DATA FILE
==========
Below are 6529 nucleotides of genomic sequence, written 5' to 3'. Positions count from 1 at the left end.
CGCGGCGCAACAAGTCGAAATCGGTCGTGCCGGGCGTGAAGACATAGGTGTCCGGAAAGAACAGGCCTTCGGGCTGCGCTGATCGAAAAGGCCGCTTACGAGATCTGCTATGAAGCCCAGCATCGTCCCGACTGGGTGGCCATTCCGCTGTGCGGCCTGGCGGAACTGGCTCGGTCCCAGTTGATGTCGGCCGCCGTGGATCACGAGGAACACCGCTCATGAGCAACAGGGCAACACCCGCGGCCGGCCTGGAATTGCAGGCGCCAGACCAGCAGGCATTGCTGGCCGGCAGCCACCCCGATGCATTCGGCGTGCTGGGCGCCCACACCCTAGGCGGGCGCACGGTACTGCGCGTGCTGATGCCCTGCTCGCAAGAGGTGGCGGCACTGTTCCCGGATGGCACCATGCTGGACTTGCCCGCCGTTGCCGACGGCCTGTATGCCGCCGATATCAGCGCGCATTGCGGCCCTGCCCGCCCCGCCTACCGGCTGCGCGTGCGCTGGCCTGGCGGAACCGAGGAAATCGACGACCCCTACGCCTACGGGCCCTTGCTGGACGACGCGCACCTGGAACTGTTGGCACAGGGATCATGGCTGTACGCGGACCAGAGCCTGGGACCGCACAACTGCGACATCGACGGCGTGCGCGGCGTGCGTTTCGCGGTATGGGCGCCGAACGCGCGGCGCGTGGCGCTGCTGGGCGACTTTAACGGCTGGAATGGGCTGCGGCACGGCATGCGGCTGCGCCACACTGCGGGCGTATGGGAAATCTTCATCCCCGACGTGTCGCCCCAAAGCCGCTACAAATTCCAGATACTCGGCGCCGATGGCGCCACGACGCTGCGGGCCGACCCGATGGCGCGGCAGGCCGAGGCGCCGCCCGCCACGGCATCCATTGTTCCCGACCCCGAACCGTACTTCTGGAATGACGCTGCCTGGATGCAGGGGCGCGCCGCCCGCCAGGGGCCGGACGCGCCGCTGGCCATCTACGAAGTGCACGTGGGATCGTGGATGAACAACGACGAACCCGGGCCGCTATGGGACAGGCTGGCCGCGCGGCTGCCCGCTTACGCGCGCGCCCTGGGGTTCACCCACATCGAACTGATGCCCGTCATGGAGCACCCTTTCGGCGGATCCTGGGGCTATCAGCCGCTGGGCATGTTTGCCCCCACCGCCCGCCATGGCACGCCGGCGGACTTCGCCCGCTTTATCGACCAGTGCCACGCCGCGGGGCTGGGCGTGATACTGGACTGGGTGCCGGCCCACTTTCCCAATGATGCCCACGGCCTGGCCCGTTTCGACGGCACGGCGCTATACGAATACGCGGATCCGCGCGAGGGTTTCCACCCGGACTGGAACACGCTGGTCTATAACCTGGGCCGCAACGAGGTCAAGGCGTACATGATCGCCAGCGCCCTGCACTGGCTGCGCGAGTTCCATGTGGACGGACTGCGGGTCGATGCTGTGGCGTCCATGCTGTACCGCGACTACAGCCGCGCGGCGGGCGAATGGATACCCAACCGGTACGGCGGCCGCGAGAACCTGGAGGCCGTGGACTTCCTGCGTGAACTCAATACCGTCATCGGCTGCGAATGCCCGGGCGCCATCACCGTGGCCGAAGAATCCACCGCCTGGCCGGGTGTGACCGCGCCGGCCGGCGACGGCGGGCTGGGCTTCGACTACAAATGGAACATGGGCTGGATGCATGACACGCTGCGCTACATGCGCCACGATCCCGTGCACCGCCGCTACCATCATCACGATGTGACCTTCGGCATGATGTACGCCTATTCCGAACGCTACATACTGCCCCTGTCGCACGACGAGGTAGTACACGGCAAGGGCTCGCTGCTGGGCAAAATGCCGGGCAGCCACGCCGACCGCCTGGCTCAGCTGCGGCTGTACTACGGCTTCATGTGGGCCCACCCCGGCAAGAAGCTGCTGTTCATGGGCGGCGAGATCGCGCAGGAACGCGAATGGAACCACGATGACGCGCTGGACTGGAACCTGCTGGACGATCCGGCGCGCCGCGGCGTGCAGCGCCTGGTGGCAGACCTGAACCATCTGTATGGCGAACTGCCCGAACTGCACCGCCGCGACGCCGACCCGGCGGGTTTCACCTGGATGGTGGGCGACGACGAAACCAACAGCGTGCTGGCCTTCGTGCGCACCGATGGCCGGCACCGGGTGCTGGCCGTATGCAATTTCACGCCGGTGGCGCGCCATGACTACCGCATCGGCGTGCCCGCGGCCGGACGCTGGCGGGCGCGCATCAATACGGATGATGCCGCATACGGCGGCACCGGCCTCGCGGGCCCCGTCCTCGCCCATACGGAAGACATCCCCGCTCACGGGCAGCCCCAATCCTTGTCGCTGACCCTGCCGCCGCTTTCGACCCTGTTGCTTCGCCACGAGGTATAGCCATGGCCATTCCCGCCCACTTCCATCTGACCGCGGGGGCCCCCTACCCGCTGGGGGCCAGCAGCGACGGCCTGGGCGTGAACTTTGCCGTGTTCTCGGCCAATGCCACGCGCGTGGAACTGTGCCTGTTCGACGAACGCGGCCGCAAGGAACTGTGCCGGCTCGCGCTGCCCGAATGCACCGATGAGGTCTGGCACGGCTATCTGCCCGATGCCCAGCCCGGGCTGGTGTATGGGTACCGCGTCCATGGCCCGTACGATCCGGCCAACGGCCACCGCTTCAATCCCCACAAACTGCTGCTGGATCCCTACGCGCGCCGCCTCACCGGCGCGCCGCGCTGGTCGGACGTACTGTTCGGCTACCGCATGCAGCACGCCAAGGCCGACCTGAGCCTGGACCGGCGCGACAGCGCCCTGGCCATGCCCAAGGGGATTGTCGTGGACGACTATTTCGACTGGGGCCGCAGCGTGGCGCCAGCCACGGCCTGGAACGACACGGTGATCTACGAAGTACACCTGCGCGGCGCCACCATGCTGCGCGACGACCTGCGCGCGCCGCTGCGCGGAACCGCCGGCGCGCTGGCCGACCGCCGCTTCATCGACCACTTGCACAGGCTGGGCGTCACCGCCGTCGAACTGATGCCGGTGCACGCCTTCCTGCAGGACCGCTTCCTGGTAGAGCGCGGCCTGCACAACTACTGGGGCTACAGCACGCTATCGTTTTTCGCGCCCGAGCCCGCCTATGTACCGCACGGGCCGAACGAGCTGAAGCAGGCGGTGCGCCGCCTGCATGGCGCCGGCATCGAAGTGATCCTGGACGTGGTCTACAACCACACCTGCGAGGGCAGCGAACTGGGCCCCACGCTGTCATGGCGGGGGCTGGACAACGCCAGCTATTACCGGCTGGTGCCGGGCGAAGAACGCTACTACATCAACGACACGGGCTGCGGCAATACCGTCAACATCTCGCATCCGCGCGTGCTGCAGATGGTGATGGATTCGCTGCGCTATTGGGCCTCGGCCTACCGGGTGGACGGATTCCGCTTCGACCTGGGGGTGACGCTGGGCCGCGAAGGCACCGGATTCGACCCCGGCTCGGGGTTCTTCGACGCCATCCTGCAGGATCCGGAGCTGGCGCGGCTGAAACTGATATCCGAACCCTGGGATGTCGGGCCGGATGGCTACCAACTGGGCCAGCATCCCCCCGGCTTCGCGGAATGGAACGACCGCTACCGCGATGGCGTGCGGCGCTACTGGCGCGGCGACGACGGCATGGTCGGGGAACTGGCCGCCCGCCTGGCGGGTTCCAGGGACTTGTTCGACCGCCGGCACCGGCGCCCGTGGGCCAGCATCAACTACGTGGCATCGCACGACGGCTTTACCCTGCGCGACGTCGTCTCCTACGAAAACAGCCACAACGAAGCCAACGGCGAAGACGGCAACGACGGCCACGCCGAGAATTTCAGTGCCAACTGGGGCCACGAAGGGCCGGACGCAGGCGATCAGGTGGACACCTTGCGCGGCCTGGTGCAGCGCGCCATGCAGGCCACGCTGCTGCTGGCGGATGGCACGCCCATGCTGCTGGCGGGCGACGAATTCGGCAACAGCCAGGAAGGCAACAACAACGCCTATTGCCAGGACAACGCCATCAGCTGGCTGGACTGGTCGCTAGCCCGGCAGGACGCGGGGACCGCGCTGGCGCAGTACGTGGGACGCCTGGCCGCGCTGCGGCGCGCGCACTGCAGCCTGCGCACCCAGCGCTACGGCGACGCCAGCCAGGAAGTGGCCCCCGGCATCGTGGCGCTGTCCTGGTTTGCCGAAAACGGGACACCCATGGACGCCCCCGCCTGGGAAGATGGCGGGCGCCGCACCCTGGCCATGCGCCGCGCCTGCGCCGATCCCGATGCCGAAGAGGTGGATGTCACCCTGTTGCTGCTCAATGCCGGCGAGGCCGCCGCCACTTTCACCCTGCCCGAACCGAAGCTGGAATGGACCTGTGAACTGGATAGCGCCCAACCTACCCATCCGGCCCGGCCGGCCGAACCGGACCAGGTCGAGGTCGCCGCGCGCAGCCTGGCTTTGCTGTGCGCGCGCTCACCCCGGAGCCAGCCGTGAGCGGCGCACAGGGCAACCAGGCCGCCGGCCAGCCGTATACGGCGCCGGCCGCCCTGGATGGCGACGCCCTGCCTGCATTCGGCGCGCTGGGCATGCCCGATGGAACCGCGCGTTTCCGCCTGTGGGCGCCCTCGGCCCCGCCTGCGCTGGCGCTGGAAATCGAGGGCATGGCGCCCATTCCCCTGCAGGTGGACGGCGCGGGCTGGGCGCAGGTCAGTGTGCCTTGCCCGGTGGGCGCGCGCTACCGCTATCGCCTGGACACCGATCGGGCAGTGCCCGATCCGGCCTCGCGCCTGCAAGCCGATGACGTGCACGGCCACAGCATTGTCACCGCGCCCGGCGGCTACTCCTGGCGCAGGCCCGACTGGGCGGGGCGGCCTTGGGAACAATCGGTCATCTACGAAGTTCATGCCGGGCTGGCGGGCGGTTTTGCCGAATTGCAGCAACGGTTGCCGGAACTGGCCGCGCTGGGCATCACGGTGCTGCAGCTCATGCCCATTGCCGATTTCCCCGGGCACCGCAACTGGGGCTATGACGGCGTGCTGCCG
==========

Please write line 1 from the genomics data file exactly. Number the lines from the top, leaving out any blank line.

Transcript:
Below are 6529 nucleotides of genomic sequence, written 5' to 3'. Positions count from 1 at the left end.